You do not need to put all edges that are adjacent in the priority queue. "Lie" to Dijkstra's algorithm and give it only the shortest vertex, v, incident to the vertex, say w, pulled off the stack. Then, when v is pulled of the queue you say "oops" I made a mistake and should have given you this vertex too, which is the next closest to vertex w. It is easily seen that this way you will have a correct solution and the queue size is dramatically reduced to one incident vertex only instead of the many. You need though to keep track of the incidences to always give the next closest vertex - when required. One of the comments claimed road networks are planar that is incorrect. In fact, a study has shown they are highly non-planar. Think of all motorways crossing via bridges through a city inducing many non-planarities.


Dijkstras algorithm while applicable is regarded as not optimal for this problem although more efficient variants could be considered as "similar". there are various simplifications. road networks are hierarchical and planar. here are the basic approaches. the area is generally known as "route planning in road networks".

  • a graph structure can be "compiled" from the adjacency list data. this is the approach in the library you cite, SpatiaLite. these graph structures are stored in a compressed binary format where graph locations are represented by binary-encoded integers etc., so the graph representation and manipulation takes much less space than storing all the road names etc.; it appears the SpatiaLite algorithm is not "online" and runs entirely in memory.

  • there are parallel/ distributed algorithms. see eg Scalable GPU Graph Traversal / Merrill, Garland, Grimshaw.

  • the question uses client-server terminology ie "queries". the algorithms do not run by "querying" the database in the client-server sense. higher level query languages such as SQL are an interface to the database and may be used to transmit the request to compute the minimal routes but are not used by the algorithm internally. generally the algorithm runs "inside the database" ie entirely "server side". so hence writing a shortest path algorithm in database queries is feasible for small networks but not medium/ large scale ones.

  • there is another approach where estimations within small percentages may be acceptable. the basic idea is to keep an index of distances between nodes. see eg Fast and Accurate Estimation of Shortest Paths in Large Graphs / Gubichev, Bedathur, Seufert, Weikum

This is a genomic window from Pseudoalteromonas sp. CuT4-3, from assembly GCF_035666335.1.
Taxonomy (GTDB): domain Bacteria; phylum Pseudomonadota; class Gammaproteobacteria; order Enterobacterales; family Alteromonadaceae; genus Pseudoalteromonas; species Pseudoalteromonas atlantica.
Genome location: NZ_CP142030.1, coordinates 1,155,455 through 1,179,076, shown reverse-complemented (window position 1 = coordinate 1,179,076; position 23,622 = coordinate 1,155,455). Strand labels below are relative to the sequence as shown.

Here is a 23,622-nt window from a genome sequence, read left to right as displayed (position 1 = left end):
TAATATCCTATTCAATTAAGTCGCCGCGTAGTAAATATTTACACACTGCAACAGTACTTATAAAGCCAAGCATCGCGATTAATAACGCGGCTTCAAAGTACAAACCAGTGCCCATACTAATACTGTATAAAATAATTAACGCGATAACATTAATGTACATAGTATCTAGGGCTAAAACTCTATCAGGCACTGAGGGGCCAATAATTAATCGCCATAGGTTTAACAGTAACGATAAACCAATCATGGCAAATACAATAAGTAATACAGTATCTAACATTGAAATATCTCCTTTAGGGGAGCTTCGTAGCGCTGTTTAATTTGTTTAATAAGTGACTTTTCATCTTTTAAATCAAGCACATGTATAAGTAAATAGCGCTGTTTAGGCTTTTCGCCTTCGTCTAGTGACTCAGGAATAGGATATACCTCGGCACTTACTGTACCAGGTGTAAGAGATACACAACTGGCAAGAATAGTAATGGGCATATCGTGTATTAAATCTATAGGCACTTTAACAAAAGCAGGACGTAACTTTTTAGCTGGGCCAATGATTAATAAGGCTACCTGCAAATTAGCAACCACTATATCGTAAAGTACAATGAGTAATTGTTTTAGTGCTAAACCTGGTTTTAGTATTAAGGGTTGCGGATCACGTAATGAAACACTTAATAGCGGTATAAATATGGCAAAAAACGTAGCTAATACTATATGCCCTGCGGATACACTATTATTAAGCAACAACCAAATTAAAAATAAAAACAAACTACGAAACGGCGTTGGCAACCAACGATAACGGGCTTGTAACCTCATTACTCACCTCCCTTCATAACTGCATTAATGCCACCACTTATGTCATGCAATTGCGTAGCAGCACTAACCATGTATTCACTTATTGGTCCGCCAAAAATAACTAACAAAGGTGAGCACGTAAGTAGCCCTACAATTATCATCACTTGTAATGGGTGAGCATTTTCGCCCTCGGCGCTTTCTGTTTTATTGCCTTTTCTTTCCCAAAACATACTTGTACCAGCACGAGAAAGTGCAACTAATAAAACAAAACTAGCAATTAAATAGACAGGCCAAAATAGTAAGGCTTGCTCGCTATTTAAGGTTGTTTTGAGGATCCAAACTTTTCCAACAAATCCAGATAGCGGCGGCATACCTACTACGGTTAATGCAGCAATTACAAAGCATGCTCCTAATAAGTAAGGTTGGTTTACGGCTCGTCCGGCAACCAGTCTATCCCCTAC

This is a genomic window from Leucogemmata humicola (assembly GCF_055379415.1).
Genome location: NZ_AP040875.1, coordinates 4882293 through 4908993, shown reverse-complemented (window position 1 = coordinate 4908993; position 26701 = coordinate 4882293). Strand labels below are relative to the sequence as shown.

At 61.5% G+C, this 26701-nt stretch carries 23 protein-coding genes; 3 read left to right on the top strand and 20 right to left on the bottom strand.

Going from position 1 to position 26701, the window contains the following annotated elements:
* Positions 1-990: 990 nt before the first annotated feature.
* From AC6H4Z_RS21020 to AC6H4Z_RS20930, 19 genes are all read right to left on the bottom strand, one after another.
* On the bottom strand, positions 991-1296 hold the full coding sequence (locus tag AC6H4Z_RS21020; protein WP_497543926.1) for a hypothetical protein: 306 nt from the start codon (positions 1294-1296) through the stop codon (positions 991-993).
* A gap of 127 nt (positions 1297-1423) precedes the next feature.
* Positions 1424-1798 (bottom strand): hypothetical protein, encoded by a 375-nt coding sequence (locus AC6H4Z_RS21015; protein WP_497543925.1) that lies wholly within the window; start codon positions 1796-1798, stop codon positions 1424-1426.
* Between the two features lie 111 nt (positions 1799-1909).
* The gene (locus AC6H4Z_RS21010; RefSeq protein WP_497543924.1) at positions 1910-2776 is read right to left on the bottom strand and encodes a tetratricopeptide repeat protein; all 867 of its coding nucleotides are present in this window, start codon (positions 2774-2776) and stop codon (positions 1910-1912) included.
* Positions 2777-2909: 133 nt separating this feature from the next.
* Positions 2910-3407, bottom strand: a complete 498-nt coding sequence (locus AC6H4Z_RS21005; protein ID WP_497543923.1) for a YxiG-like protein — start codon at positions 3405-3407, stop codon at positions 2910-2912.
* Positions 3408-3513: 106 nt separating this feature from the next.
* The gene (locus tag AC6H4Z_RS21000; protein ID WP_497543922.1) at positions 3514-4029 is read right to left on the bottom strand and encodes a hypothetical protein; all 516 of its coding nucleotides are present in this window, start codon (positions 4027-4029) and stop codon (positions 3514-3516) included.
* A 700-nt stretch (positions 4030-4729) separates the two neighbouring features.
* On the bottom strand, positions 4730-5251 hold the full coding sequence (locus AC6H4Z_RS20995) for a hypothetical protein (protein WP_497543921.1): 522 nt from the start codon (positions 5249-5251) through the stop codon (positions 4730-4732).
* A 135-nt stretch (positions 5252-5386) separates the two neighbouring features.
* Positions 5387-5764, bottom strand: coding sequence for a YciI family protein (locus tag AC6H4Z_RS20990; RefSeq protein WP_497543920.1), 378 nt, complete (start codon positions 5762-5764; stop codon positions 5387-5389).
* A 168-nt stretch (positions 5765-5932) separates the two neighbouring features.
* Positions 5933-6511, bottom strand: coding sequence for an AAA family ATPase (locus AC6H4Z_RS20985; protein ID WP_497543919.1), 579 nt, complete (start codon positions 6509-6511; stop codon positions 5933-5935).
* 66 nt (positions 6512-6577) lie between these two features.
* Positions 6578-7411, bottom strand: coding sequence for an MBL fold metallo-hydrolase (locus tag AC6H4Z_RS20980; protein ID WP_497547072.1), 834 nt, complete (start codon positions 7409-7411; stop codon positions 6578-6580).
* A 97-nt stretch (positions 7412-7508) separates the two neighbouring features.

• this (235p!) Phd thesis is especially applicable. Route Planning in Road Networks / Schultes

  • some algorithms use many of these ideas and others, are highly tuned and proprietary and verging on competitive trade secrets. eg Google's. there may be some misleading media on this subject. eg The Simple, Elegant Algorithm That Makes Google Maps Possible which claims/ implies Google uses Dijkstras algorithm without any citation.

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    $\begingroup$ Google Maps certainly has upgraded to something better than Dijskstra. Every halfway competent developer would use A* for road maps, but at my previous job we found out that Google's engine could replan 2500 km routes via a waypoint in <100 ms. That's too fast for A*, so it's probable they use something like ArcFlags. $\endgroup$ – MSalters Mar 30 '16 at 9:11
  • $\begingroup$ Karussell's answer challenges this opening sentence "Dijkstras algorithm while applicable is regarded as not optimal for this problem" which did not expect would be controversial. there is very strong support for the assertion in the Schultes thesis (early on) which is also a very comprehensive/ recent survey of the area, and also explains the "hierarchical and planar" "approximations". unfortunately there seems to be no indication of the actual google algorithms in open literature on cursory search. $\endgroup$ – vzn Mar 30 '16 at 15:10

On extremely large data sets like that, to get such fast results, I find it best to use a union-find data structure with path compression. However, if you are looking to only use Djikstra's algorithm and optimize that, it comes down to what information each node in the graph has. You most likely do not need to do all 1,500 queries.

For instance, consider the following example. Lets say I am trying to find the degrees of separation between any 2 actors (the Bacon number) and I want to find the least weighted path(path using the newest movies possible). Now, let's say I have a function called shortestPath(actor A, actor B);. Consider the following scenario.

If Actor A has been acting since 1970 and Actor B has been acting since 2000, then given that info, it would be much more logical to find a path starting from the first movie of Actor B and then traversing your way to Actor A. As opposed to iterating through every movie Actor A has acted in.

Thus, the main point is that the optimization of Djikstra's algorithm really depends on what your data set is. You would need to provide more information on what your data set entails for us to help you optimize your algorithm.

EDIT: Let's say you are trying to find the shortest path between 2 cities in the same country and if this country is longer than it is wider, for instance, Argentina, then you can do your queries based on the longitude and latitude of the countries boundaries. Then you can start to traverse vertically(using longitude) as opposed to horizontally. Ofc, there would need to be exception handling, but you get the general idea.

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    $\begingroup$ How do you use Union-Find in Dijkstra? $\endgroup$ – Raphael Mar 27 '16 at 7:41
  • $\begingroup$ The data are spatial data, latitude and longitude. I thought that was clear. $\endgroup$ – dimitris93 Mar 27 '16 at 8:01